THE Premier Volleyball League’s new status to become a professional league will be formally announced when it holds an online press conference with the Games and Amusements Board today.
Team owners from Creamline, Choco Mucho, PetroGazz, Motolite and Perlas, as well as well as top officials from guest teams BaliPure, Chef’s Classics, Army and Air Force will attend the at 6 p.m. official announcement via Zoom.
The precursor of the defunct V-League, which initially started as a school-based league in 2004 and became a club competition seven years later, the PVL will become the country’s first pro volleyball league.
Sports Vision president Ricky Palou is looking forward for the PVL’s change of status once the league gets government permission to restart the tournament next year.
The PVL being a pro league will automatically shut the doors for the student-athletes from the collegiate leagues to play with its new status.
“That’s one of the reasons why. Irrelevant na ito if we are relying on collegiate players. Hindi naman sila papayagan eventually. Might as well look at the professional aspect of the game. Since they announced that rule, nag-iisip na kami to turn pro,” said Palou.
The PVL has also assured protection from GAB, which regulates and supervises professional sports in the country.
“Tamang-tama si Chairman Baham (Mitra) was reaching out to us to turn pro. We sat down with him three to four weeks ago. Ang worry namin is the financial aspect, kawawa ang teams. We just want to make sure na maganda ang pagtakbo ng mga liga,” said Palou.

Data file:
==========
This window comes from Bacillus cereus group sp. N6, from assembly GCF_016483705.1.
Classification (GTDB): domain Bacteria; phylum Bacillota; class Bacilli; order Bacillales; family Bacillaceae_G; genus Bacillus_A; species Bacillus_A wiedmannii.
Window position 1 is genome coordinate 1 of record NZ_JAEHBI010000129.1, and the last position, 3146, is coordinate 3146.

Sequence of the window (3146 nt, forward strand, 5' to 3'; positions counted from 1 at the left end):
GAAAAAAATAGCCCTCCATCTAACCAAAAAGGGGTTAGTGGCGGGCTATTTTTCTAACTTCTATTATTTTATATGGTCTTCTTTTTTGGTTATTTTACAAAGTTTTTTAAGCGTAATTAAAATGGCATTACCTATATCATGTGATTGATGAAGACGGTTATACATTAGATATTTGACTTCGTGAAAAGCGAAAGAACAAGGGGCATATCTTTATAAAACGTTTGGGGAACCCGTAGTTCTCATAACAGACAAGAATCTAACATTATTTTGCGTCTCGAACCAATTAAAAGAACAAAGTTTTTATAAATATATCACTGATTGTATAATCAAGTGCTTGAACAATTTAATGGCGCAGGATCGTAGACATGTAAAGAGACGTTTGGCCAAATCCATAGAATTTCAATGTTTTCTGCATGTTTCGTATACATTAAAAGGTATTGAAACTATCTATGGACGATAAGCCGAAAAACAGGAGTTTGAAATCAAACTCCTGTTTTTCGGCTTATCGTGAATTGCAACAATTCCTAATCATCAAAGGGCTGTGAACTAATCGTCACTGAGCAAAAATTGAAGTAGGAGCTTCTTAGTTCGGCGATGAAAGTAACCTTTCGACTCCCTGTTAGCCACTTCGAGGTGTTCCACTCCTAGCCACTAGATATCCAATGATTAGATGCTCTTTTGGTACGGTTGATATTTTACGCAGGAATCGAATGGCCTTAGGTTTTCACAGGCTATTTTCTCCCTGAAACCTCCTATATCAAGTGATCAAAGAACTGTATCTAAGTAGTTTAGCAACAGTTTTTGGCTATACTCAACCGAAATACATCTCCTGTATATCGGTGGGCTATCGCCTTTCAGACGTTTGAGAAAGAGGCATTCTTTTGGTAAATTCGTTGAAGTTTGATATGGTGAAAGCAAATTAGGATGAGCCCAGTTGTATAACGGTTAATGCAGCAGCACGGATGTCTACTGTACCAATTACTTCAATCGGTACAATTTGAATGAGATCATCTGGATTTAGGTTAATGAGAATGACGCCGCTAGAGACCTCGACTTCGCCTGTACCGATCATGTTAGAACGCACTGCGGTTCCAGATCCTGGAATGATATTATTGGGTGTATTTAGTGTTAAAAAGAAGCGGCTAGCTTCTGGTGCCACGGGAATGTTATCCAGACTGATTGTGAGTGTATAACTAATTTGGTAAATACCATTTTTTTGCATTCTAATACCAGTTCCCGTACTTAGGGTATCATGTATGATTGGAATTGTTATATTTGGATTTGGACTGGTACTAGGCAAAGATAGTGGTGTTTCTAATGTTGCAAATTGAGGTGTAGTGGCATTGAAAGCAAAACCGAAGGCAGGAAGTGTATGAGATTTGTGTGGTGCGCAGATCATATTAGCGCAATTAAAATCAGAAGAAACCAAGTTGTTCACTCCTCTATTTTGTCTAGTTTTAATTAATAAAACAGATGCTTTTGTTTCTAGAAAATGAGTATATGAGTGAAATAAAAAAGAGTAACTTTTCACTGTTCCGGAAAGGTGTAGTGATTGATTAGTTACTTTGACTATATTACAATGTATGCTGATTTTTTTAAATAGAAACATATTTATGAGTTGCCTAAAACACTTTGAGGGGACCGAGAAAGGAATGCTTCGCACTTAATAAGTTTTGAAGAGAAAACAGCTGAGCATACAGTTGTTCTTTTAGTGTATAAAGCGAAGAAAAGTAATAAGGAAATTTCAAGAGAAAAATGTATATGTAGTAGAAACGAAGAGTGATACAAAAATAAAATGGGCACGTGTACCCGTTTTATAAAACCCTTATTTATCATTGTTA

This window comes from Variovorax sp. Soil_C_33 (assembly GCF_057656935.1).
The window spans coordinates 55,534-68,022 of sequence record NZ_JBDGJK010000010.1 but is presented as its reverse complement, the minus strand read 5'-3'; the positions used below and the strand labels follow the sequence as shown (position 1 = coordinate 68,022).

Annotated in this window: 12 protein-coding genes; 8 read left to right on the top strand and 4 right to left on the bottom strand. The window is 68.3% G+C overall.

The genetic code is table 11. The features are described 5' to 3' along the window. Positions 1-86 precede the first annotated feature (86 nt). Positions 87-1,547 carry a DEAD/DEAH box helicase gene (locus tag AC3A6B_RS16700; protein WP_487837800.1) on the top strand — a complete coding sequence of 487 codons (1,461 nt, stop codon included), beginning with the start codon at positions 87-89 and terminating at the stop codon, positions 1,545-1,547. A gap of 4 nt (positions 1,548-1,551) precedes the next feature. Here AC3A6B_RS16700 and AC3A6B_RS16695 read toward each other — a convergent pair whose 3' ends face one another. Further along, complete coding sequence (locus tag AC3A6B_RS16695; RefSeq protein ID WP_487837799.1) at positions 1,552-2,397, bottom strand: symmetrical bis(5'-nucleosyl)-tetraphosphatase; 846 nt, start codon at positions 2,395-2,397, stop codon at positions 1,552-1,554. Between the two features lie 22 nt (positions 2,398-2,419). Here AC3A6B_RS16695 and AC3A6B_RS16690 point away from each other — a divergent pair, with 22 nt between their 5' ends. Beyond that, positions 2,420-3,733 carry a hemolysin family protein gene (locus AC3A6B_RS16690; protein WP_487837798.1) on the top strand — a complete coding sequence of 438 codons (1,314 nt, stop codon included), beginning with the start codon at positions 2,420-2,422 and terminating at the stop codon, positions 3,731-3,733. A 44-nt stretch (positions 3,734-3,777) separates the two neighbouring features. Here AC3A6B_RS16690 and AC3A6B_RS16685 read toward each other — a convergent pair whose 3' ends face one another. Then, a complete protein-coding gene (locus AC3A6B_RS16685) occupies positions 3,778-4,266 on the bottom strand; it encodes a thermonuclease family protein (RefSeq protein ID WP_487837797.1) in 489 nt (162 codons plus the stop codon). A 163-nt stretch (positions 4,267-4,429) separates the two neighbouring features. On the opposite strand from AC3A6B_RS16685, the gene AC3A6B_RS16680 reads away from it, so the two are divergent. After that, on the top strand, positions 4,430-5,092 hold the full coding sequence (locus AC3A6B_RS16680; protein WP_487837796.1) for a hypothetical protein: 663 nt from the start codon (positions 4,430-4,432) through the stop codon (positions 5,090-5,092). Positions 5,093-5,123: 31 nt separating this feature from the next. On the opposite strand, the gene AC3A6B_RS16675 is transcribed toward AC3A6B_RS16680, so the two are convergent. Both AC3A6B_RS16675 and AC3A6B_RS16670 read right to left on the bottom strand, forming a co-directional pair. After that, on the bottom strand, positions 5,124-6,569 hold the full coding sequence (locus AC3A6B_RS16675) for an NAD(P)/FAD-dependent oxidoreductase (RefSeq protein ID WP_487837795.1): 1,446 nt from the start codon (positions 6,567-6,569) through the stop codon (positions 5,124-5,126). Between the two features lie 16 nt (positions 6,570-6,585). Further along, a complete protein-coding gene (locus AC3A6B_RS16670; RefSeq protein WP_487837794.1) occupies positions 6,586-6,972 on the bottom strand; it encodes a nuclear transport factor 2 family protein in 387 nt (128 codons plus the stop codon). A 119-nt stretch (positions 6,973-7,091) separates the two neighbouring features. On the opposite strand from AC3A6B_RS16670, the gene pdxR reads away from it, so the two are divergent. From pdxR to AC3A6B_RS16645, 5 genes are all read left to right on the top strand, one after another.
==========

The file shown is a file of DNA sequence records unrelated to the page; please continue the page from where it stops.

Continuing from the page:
“Last week, all the teams agreed to go pro,” he added.
All is not lost for the student-athletes looking to play in the off-season, as Palou said that Sports Vision will still have the Collegiate Conference without the PVL branding.
By getting the pro status, the PVL is expecting training to resume soon and eventually be allowed to hold its first conference early next year to allow its clubs a month or two to get back into shape.
The PVL was suppose to open its fourth season last May but was shelved due to the COVID-19 pandemic. The teams has stopped training last March when the Luzon-wide lockdown was enforced, forcing players to do home workouts.
“When everything is clear with the IATF, we plan to start February or March 2021 with the Open Conference,” said league commissioner Tony Boy Liao.
Palou also said that Spikers’ Turf, the country’s top men’s volleyball league, is not far behind of turning professional like the PVL.
“I haven’t been able to talk to the (Spikers’ Turf) team owners. We also like to move that way. If the women’s are turning pro, why not the men’s,” said Palou.
“It will get more kids involved in volleyball. It’s like the PBA since all boys want to play basketball to go to the PBA. That’s going to be the effect also for the young boys,” he added.